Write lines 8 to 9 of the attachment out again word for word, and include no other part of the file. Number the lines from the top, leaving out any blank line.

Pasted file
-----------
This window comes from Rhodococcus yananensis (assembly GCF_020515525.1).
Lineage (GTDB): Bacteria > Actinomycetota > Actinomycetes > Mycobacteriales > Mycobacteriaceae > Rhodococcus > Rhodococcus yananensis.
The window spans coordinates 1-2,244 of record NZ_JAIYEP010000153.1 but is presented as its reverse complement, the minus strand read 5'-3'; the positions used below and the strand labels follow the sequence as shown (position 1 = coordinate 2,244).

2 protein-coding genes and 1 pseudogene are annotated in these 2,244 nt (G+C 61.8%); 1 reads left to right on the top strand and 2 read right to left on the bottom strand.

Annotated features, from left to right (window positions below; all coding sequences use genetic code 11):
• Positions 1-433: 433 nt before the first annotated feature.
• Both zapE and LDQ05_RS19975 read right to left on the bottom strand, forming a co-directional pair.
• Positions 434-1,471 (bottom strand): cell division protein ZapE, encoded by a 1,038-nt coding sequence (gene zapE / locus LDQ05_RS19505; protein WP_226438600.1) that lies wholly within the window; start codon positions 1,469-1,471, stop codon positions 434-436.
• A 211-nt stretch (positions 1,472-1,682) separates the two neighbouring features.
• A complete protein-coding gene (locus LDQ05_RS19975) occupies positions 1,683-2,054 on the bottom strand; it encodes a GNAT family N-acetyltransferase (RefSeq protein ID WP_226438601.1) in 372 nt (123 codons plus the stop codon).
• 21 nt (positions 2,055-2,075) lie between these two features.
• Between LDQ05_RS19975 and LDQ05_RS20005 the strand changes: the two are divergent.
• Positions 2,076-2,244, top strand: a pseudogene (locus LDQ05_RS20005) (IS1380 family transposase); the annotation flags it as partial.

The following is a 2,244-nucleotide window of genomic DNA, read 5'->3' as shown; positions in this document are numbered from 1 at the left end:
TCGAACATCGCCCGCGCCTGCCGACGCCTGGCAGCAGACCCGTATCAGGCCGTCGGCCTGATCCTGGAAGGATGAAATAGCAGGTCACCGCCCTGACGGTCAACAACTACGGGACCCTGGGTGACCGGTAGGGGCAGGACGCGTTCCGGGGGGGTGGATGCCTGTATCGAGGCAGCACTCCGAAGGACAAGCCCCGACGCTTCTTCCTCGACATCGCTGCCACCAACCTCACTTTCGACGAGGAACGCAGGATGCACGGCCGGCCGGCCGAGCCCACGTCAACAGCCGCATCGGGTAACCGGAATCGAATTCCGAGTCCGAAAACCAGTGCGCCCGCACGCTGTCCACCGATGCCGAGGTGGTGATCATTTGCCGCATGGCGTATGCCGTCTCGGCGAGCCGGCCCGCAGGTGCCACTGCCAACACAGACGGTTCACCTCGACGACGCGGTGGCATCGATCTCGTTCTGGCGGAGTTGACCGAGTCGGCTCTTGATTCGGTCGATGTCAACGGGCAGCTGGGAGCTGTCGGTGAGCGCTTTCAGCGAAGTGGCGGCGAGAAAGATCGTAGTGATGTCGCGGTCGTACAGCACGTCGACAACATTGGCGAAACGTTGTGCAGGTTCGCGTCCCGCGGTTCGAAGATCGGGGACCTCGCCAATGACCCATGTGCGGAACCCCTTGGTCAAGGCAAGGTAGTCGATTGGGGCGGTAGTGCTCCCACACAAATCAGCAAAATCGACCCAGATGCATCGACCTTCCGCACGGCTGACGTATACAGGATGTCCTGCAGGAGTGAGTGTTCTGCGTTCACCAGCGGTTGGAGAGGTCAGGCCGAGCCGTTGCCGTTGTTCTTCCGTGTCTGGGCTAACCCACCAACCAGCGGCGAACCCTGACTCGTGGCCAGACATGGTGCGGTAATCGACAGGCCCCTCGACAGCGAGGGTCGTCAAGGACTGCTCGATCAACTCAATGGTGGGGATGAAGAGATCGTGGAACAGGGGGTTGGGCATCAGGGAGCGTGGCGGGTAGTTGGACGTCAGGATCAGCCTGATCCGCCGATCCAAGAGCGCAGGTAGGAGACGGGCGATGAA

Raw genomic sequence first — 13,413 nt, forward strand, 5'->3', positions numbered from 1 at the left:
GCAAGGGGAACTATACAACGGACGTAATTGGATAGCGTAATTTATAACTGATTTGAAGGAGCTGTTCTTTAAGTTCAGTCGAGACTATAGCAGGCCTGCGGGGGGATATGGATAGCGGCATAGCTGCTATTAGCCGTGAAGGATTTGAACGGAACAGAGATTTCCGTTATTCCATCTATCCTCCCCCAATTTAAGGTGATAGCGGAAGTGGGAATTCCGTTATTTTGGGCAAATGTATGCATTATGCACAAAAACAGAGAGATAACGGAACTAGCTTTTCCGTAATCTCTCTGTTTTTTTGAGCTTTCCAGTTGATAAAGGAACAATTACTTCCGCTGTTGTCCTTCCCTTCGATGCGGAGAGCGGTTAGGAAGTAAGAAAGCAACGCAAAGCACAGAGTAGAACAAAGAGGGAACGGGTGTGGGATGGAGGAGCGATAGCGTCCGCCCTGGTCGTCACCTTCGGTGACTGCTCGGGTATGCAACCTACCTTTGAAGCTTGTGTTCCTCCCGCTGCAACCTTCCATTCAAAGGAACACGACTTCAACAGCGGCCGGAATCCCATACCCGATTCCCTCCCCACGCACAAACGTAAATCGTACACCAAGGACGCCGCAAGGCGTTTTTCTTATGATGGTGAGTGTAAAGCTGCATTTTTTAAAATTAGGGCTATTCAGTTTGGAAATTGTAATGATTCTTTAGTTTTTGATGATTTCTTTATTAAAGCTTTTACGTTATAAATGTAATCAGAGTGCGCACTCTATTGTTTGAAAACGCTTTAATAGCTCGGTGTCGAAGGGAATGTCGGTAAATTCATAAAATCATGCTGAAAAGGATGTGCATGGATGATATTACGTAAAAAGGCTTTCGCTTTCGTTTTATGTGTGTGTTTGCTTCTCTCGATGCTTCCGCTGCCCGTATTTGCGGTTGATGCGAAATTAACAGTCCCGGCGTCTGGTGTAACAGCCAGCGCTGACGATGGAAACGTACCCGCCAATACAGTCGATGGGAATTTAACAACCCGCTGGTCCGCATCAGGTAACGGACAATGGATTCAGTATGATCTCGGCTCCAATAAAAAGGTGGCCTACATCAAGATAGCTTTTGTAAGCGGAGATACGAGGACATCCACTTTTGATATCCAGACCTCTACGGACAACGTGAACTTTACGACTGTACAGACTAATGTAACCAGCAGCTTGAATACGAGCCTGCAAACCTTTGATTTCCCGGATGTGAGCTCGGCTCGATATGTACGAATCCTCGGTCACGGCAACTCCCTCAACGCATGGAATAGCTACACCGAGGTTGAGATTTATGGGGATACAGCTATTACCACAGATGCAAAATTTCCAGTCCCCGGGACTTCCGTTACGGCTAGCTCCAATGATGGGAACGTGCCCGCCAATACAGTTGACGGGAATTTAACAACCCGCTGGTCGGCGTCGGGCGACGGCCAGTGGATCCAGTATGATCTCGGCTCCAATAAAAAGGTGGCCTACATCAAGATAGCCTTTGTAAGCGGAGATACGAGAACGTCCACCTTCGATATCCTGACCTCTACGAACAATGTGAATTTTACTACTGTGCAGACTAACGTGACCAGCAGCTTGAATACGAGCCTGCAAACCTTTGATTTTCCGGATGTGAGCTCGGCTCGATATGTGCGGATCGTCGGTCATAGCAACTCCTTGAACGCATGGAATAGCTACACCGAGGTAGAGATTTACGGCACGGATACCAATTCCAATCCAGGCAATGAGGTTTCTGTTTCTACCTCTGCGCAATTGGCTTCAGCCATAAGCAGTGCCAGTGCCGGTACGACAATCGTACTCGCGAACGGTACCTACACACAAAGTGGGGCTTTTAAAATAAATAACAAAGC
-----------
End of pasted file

• Positions 434-1,471 (bottom strand): cell division protein ZapE, encoded by a 1,038-nt coding sequence (gene zapE / locus LDQ05_RS19505; protein WP_226438600.1) that lies wholly within the window; start codon positions 1,469-1,471, stop codon positions 434-436.
• A 211-nt stretch (positions 1,472-1,682) separates the two neighbouring features.